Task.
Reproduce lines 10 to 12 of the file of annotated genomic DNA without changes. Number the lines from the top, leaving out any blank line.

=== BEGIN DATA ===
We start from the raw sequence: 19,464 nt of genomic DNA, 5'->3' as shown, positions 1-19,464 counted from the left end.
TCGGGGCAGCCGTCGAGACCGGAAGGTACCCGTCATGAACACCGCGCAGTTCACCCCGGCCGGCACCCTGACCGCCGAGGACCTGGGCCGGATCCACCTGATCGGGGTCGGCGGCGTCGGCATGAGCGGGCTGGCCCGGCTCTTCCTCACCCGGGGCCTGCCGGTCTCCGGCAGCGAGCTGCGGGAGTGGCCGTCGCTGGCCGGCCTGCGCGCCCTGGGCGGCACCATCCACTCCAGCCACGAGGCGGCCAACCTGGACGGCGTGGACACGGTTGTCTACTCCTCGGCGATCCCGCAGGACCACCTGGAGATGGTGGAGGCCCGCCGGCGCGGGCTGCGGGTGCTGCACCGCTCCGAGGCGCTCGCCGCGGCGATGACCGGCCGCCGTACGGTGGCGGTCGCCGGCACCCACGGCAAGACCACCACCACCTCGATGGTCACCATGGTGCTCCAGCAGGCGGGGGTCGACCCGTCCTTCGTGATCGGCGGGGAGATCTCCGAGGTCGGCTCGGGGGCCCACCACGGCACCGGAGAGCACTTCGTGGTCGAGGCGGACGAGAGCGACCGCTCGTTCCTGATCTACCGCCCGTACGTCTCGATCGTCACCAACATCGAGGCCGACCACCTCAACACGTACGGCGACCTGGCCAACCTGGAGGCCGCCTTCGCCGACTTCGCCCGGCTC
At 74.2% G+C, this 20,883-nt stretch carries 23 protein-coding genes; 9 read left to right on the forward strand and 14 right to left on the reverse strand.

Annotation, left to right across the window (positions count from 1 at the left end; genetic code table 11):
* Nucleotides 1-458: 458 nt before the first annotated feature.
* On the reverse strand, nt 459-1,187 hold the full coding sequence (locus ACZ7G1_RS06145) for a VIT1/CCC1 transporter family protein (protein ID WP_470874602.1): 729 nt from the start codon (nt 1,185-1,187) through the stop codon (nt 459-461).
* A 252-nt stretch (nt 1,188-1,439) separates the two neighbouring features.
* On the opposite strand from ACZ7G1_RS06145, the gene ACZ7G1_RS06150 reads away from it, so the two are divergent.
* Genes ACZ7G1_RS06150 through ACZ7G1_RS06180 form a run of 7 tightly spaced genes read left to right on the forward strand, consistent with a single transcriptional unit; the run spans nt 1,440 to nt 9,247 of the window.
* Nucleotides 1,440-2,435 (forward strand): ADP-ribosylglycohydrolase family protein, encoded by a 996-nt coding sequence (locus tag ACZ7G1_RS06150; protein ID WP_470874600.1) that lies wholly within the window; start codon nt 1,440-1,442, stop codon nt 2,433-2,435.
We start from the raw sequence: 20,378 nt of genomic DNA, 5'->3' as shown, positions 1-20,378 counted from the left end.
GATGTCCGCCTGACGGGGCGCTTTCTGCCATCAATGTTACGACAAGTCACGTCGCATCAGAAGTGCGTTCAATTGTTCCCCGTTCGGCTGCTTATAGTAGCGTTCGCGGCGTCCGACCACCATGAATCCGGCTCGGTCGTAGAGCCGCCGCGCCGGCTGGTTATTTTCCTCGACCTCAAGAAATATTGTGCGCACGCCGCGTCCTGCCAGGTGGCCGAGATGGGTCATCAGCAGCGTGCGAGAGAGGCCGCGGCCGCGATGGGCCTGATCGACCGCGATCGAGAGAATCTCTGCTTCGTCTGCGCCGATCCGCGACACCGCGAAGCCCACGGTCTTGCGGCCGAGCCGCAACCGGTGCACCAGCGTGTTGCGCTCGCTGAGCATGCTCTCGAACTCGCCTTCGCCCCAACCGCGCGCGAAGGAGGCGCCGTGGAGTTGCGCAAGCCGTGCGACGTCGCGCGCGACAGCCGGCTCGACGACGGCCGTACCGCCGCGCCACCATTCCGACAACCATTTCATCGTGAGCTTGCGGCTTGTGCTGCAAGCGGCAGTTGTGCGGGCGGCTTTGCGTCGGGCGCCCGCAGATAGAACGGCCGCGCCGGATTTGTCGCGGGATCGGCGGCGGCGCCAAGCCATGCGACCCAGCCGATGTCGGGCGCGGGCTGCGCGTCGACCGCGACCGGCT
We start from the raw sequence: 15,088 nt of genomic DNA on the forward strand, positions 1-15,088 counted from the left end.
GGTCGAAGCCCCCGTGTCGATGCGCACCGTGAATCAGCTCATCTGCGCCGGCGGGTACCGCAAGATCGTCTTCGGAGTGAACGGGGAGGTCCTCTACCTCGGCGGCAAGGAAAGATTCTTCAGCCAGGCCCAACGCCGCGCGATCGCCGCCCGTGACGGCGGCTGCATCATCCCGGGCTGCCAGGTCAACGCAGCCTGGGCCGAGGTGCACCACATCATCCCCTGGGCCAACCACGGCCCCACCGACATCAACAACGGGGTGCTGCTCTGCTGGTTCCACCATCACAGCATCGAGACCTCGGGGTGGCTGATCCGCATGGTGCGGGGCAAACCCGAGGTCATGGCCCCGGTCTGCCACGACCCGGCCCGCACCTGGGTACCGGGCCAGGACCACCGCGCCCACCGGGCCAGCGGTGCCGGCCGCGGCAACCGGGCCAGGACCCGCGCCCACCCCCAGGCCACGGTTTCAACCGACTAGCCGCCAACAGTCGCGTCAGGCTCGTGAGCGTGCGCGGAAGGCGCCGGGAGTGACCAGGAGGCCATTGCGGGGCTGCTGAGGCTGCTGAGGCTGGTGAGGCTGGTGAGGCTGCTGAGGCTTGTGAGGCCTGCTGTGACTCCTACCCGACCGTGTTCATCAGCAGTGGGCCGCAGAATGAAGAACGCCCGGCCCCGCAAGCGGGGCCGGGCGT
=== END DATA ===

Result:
* Nucleotides 1,440-2,435 (forward strand): ADP-ribosylglycohydrolase family protein, encoded by a 996-nt coding sequence (locus tag ACZ7G1_RS06150; protein ID WP_470874600.1) that lies wholly within the window; start codon nt 1,440-1,442, stop codon nt 2,433-2,435.
We start from the raw sequence: 20,378 nt of genomic DNA, 5'->3' as shown, positions 1-20,378 counted from the left end.
GATGTCCGCCTGACGGGGCGCTTTCTGCCATCAATGTTACGACAAGTCACGTCGCATCAGAAGTGCGTTCAATTGTTCCCCGTTCGGCTGCTTATAGTAGCGTTCGCGGCGTCCGACCACCATGAATCCGGCTCGGTCGTAGAGCCGCCGCGCCGGCTGGTTATTTTCCTCGACCTCAAGAAATATTGTGCGCACGCCGCGTCCTGCCAGGTGGCCGAGATGGGTCATCAGCAGCGTGCGAGAGAGGCCGCGGCCGCGATGGGCCTGATCGACCGCGATCGAGAGAATCTCTGCTTCGTCTGCGCCGATCCGCGACACCGCGAAGCCCACGGTCTTGCGGCCGAGCCGCAACCGGTGCACCAGCGTGTTGCGCTCGCTGAGCATGCTCTCGAACTCGCCTTCGCCCCAACCGCGCGCGAAGGAGGCGCCGTGGAGTTGCGCAAGCCGTGCGACGTCGCGCGCGACAGCCGGCTCGACGACGGCCGTACCGCCGCGCCACCATTCCGACAACCATTTCATCGTGAGCTTGCGGCTTGTGCTGCAAGCGGCAGTTGTGCGGGCGGCTTTGCGTCGGGCGCCCGCAGATAGAACGGCCGCGCCGGATTTGTCGCGGGATCGGCGGCGGCGCCAAGCCATGCGACCCAGCCGATGTCGGGCGCGGGCTGCGCGTCGACCGCGACCGGCT